How to Communicate Your Sexual Needs, Fantasies and Desires to Your Partner
Photo by Alex Green from Pexels

2021 is the year we claim our sexual freedom! Can I get an Amen, please?! Sure, talking about sex with our significant other can be a bit awkward, especially if we’re talking about fantasies and desires — but opening up about these things can really transform your relationship. There’s a catch though — your partner has to have enough emotional maturity for there to be an understanding. You also have to be able to communicate these needs and desires in a way that doesn’t sound condescending to your partner. Here are some tips you can use in order to effectively and efficiently communicate your sexual needs, fantasies and desires to your partner:

Start while the relationship is still new

It’s a good idea to start talking about sex early on in a relationship because the longer you wait, the harder it will become. Establish trust and intimacy first with easier conversations, say about consent or contraception. You can then move on to what feels good, and what doesn’t, and go from there.

It’s never too late to start

If years or decades have gone by without a couple really talking about sex, it’s very hard to start talking about sexual fantasies and what nots. Your partner might start wondering why you are suddenly interested in new sexual positions. A good idea would be communicating by leading and showing them what you want or need.

Start low and go slow

When it comes to sharing sexual fantasies and desires, start low and go slow. Begin with some tame, vanilla fantasies to see how your partner responds. This will help build trust and intimacy. If you’re in a long-term relationship, you have time. Make sure you tell your partner what role they play in your fantasy, so they don’t feel excluded or threatened.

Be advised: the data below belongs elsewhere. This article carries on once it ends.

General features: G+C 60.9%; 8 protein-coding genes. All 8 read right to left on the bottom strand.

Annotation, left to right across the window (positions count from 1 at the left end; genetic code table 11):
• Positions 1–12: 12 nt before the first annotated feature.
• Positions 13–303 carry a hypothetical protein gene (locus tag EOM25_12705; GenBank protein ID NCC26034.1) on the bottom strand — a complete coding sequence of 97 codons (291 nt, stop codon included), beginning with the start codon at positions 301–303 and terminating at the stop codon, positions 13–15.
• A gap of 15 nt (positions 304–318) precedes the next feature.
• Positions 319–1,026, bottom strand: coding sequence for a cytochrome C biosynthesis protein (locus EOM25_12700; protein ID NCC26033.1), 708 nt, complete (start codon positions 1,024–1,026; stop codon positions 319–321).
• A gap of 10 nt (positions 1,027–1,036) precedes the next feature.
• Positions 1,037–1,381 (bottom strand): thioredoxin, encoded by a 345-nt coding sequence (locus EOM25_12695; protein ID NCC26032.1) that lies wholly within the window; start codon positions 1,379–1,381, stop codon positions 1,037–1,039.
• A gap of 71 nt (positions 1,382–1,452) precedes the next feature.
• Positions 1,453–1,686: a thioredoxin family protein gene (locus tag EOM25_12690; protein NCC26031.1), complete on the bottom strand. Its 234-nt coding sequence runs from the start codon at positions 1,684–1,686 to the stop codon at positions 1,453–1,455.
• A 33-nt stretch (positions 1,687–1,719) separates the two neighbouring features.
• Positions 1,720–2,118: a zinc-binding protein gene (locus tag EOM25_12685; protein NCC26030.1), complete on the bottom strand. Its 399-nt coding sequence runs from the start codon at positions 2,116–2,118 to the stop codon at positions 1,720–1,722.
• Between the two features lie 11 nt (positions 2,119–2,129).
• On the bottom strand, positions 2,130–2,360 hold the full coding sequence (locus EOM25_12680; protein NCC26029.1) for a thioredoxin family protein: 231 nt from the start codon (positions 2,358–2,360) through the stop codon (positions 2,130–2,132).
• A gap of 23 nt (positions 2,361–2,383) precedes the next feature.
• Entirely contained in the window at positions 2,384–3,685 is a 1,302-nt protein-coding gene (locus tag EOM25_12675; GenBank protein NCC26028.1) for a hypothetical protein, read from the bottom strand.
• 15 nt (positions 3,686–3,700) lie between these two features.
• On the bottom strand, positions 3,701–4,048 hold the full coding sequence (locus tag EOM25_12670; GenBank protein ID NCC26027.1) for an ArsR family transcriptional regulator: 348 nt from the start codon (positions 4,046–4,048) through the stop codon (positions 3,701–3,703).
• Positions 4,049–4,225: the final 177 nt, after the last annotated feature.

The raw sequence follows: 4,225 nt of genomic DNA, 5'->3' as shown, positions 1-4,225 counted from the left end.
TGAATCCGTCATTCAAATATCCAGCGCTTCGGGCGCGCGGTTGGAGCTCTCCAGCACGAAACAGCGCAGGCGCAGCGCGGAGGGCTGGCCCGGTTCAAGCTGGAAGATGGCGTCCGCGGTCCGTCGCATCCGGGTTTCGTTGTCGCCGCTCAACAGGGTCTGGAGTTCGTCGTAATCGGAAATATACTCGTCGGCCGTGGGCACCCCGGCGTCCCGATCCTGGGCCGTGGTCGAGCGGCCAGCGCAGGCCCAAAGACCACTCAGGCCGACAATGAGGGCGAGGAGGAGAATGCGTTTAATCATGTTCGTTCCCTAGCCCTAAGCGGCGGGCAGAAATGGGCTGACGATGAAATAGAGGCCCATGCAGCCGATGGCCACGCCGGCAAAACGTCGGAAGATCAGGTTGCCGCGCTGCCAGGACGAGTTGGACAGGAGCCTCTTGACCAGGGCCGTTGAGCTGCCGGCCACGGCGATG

Timing is everything

It might seem more natural to talk about sex just before or after you’ve had it but talking in the heat of the moment, without your clothes on, might make you feel vulnerable. Instead, make time away from the bedroom, at a time when neither of you is rushed. This doesn’t apply when it comes to sharing your sexual fantasies – best to do this when you’re already turned on. Your disgust response lessens when you’re aroused, so your partner may be more receptive.

Be clear – and explain

Your partner is not a mind reader: if you don’t feel like sex because you’ve just had a coffee and your breath smells, or you’ve just been to the toilet and feel dirty, tell them that. Otherwise, they won’t understand why they are being pushed away and will feel rejected.

Be positive, not critical

Use “I” rather than “You” sentences when communicating your sexual fantasies, needs and desires to your partner. It’s less accusative and puts you in control. For example, say, “I feel …” rather than “You make me feel …” Be nice to your partner. Say something like, “I really like it when …” rather than “Stop doing that”.

The most important thing when it comes to communicating about sexual needs, fantasies and desires is to establish an open, friendly and relaxed conversation about sex. The more you talk about sex as a couple, the more freedom and honesty you’ll find when it comes to asking for what you want.

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